On November 10, 2001, in a packed Alberto J. Armando Stadium, Diego Armando Maradona had his football tribute match. In it, he made a statement that is still used today: "The ball isn't stained." And almost 20 years later, a blanket of doubts is sown around the International Federation of Associated Football (FIFA) and its president, the Swiss Gianni Infantino, who are now accused of being directly involved in the organization of the failed European Super League.
The complaint was made by the American newspaper New York Times, who made reference to sources and original documents consulted to affirm that the governing body of world football knew in detail all the steps taken by 12 great teams from the Old Continent.
Thus, the publication assures that both FIFA and Infantino were perfectly aware of the plans of the president of Real Madrid, Florentino Pérez and company to create the European Super League, despite the fact that they were publicly critical of this initiative, which they described as separatist.
"Privately, according to interviews with more than half a dozen soccer executives, including the owner of a Super League club, Infantino was aware of the plan and knew that some of his closest lieutenants had been in talks for months, up to except for the end of January, on providing the support of FIFA to the separatist league", published the US media.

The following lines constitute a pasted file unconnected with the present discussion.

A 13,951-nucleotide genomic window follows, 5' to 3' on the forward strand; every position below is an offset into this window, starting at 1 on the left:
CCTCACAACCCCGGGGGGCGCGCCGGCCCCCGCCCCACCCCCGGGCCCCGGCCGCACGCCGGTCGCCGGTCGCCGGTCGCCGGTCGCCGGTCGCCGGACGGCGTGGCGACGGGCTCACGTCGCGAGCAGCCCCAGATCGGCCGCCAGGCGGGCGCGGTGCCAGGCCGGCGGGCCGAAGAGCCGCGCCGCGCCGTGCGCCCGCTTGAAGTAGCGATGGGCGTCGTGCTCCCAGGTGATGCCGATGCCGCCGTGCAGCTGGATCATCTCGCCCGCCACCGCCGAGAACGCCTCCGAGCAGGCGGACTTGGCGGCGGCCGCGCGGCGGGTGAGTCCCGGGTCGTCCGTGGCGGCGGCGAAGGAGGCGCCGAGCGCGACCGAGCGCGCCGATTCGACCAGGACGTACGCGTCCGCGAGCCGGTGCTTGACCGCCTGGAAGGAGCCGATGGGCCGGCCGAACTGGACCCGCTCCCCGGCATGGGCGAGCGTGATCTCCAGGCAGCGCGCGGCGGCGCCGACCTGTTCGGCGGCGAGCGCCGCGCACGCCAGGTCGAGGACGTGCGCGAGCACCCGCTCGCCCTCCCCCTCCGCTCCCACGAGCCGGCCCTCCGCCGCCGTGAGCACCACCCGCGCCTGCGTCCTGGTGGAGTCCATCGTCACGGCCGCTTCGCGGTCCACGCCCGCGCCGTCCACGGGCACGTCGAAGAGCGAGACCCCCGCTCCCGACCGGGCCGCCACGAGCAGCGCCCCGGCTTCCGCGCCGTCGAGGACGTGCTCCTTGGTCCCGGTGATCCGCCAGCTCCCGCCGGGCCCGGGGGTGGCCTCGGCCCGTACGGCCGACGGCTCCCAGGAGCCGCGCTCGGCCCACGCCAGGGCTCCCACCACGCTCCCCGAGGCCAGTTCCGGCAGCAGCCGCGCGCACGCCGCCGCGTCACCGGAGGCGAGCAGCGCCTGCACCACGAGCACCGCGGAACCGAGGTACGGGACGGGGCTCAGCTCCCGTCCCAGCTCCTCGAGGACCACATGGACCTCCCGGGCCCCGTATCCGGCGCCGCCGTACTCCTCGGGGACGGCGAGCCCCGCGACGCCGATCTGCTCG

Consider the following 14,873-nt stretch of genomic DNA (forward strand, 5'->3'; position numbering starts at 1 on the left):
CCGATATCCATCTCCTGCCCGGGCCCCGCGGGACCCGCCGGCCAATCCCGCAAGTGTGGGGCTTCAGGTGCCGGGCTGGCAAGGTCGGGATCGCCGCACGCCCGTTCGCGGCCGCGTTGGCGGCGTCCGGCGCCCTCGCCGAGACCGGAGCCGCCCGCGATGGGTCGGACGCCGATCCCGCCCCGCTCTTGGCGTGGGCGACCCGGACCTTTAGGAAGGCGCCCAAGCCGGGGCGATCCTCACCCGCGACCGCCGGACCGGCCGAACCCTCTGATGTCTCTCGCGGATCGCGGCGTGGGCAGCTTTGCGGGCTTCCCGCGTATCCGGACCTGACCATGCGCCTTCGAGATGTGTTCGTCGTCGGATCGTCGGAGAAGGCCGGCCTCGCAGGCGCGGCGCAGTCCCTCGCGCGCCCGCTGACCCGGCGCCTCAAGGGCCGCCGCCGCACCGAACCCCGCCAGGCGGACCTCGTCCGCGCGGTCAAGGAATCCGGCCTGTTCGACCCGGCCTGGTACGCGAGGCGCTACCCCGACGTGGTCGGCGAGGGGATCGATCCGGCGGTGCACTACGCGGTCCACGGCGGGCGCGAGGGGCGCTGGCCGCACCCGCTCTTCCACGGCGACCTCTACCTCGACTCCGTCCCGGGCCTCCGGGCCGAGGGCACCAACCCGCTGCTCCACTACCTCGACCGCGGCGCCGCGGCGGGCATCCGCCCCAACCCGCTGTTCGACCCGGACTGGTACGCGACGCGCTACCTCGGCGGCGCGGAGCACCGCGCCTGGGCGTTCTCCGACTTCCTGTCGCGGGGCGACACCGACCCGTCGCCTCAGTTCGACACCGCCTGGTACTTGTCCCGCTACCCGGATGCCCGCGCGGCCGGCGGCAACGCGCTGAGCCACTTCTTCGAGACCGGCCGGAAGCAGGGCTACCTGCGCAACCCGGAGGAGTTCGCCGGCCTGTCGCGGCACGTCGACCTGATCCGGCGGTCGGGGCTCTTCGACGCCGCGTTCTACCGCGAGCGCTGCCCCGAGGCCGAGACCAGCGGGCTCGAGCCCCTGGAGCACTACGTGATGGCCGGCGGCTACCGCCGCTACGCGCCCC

There's more, because the New York Times maintains that FIFA was willing to accept the realization of the European Super League, in exchange for the 12 founding clubs of the failed contest approving and participating in the new Club World Cup, with the participation of 24 teams , a plan that Infantino has had in mind for a long time.
It even indicates the need for an agreement with the agency to bring the project to fruition, referring to a document with the W01 catalog, which was an essential requirement for understanding between the parties, and that without that approval it was "a essential condition for the implementation of the project".